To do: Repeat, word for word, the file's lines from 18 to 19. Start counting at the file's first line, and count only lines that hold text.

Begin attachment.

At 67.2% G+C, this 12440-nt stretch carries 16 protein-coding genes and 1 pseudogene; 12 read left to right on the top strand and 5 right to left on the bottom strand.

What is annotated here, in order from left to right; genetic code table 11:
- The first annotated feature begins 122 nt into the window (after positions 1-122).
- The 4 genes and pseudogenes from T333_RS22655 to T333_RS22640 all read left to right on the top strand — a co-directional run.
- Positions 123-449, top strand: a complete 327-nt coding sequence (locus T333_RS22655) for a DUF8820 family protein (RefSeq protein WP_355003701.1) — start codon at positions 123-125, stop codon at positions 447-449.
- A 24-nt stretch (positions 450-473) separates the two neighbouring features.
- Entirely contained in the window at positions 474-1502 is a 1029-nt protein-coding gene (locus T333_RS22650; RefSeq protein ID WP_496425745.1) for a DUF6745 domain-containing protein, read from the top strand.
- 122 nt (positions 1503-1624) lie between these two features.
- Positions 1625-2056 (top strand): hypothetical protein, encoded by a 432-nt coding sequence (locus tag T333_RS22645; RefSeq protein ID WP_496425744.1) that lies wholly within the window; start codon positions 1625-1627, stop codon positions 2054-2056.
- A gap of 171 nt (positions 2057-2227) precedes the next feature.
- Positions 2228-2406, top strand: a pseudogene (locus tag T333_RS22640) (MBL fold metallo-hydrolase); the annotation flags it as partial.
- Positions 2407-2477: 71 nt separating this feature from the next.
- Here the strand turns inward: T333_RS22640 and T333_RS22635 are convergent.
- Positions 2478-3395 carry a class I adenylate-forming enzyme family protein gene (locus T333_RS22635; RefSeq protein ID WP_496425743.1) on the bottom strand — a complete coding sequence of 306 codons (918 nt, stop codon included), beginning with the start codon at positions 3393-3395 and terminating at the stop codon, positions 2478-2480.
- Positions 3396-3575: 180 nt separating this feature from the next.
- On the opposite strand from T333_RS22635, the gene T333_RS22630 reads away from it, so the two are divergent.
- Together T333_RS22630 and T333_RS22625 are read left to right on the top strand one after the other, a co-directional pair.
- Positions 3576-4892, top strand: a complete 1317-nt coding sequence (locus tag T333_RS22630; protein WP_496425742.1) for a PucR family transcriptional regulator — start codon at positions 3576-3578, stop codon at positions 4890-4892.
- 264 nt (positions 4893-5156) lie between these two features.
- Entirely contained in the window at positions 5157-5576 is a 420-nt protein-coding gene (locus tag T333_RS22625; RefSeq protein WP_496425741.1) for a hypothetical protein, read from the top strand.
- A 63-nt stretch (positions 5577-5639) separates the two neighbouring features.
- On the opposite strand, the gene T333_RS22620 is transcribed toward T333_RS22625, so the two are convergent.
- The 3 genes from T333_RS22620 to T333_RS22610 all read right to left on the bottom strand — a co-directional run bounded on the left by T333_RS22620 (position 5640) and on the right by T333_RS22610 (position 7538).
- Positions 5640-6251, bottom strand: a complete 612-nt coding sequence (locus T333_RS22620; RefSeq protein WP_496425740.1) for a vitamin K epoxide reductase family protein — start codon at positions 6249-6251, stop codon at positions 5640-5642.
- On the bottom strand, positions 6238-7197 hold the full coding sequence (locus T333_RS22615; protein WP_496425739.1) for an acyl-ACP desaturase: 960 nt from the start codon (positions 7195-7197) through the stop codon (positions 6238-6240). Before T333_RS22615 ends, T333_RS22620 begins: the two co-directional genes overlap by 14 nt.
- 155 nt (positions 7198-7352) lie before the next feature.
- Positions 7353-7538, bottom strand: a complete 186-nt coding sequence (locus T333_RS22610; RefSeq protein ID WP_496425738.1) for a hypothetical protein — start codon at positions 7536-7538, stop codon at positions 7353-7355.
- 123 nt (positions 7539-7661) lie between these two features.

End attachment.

- Positions 3576-4892, top strand: a complete 1317-nt coding sequence (locus tag T333_RS22630; protein WP_496425742.1) for a PucR family transcriptional regulator — start codon at positions 3576-3578, stop codon at positions 4890-4892.
- 264 nt (positions 4893-5156) lie between these two features.